The stock market is giving investors large and small considerable anxiety right now. After more than a decade of a bull market, we’re seeing record drops. This is not the time for a financial advisor you can’t trust or who’s unqualified.
Sometimes, investors don’t see the signs of a bad advisor until times get tough. However, there are some red flags you can and should be aware of no matter how healthy the market is. Let’s take a look at a few:
Your advisor wants you to invest in a non-traditional product.
If they’re pushing you towards an investment you don’t understand or that you’ve never heard of, it may be highly risky. One attorney says that some 80% of his firm’s investor lawsuits involve nontraditional products.
Your portfolio isn’t diversified.
No one should have a large percentage of their investments in one sector. No matter how well tech, energy, health care or any other area might be doing at the moment, things can always take a downturn. The same diversification is important in the type of investments you have (like bonds, stocks and cash).
Your advisor tries to talk you into retiring early.
Maybe you’ve done well on your investments over the years. You’ve got a healthy portfolio. It may be tempting to retire at 50 and enjoy your wealth. However, if the market takes a long slide, you could be losing a significant portion of your life savings and have a hard time getting a job at your age to bring in some income. An advisor should never tell people to retire early on the assumption that their investments will continue to support them.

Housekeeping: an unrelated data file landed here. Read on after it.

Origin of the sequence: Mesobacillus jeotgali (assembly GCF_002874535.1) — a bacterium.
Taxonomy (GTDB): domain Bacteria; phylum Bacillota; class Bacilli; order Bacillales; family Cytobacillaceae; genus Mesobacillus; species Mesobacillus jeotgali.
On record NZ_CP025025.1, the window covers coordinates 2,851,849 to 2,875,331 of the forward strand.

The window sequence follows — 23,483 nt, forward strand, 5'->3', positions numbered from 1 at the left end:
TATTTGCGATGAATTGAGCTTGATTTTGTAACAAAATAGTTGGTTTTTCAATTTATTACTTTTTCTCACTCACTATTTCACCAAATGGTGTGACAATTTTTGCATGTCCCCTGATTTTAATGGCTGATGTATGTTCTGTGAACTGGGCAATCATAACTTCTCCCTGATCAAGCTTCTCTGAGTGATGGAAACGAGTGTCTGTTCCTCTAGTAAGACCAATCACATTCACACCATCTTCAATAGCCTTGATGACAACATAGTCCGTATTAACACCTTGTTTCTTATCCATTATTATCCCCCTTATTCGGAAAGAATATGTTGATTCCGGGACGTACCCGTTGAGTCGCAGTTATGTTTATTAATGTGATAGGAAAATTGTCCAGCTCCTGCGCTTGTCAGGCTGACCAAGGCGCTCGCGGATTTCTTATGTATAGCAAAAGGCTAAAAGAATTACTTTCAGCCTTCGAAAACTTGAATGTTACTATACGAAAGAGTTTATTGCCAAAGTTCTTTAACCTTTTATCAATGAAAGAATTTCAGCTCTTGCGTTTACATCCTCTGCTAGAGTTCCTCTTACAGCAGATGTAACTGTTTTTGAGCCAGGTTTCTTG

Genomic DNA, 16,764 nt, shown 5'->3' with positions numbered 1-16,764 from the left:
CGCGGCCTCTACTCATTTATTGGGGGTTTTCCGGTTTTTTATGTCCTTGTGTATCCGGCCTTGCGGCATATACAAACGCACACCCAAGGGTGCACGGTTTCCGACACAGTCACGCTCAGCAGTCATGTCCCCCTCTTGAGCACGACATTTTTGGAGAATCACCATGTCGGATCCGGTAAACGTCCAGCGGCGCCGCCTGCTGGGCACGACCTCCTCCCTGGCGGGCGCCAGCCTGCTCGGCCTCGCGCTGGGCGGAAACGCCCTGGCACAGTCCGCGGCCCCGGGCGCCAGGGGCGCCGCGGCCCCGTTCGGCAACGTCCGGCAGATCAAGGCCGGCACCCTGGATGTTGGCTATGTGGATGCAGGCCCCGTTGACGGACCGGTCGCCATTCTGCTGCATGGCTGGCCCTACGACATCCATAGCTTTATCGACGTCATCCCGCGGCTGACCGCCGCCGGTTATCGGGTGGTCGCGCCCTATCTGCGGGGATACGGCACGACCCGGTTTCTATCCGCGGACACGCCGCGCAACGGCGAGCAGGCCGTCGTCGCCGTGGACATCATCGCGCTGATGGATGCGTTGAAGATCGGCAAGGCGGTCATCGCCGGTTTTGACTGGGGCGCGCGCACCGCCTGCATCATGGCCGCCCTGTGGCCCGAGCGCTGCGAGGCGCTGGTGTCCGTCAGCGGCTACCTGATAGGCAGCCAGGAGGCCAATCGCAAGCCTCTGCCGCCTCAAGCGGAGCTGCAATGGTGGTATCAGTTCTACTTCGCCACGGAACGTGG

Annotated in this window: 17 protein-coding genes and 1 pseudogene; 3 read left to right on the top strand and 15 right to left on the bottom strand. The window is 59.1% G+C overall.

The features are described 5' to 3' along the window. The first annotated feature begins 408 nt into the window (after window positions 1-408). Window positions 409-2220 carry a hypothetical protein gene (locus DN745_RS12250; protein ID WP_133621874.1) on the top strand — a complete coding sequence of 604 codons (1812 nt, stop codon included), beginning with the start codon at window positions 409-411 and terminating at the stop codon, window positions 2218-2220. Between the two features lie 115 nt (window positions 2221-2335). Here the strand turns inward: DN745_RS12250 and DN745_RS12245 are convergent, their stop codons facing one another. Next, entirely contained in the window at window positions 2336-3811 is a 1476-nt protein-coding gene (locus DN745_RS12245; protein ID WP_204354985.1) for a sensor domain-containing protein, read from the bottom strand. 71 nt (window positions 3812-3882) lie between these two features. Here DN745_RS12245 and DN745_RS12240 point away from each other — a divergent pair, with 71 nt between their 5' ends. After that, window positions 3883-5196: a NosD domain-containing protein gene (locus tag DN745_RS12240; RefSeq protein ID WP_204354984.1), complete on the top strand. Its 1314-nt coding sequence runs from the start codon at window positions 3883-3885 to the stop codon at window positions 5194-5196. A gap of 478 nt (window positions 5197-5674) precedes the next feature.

Your advisor can’t afford a malpractice judgment.
You might like the idea of going to a small “boutique” investment business. However, if it’s too small — or just too badly managed — to afford a payout if you need to take legal action, you might not be able to recover anything. About a third of judgments that the Financial Industry Regulatory Authority (FINRA) awards in arbitration can’t be collected because there’s no money.
How do you know if you lost money because of the vicissitudes of the market or because you had an unqualified or disreputable advisor? It’s best to consult an attorney to determine whether you have a case.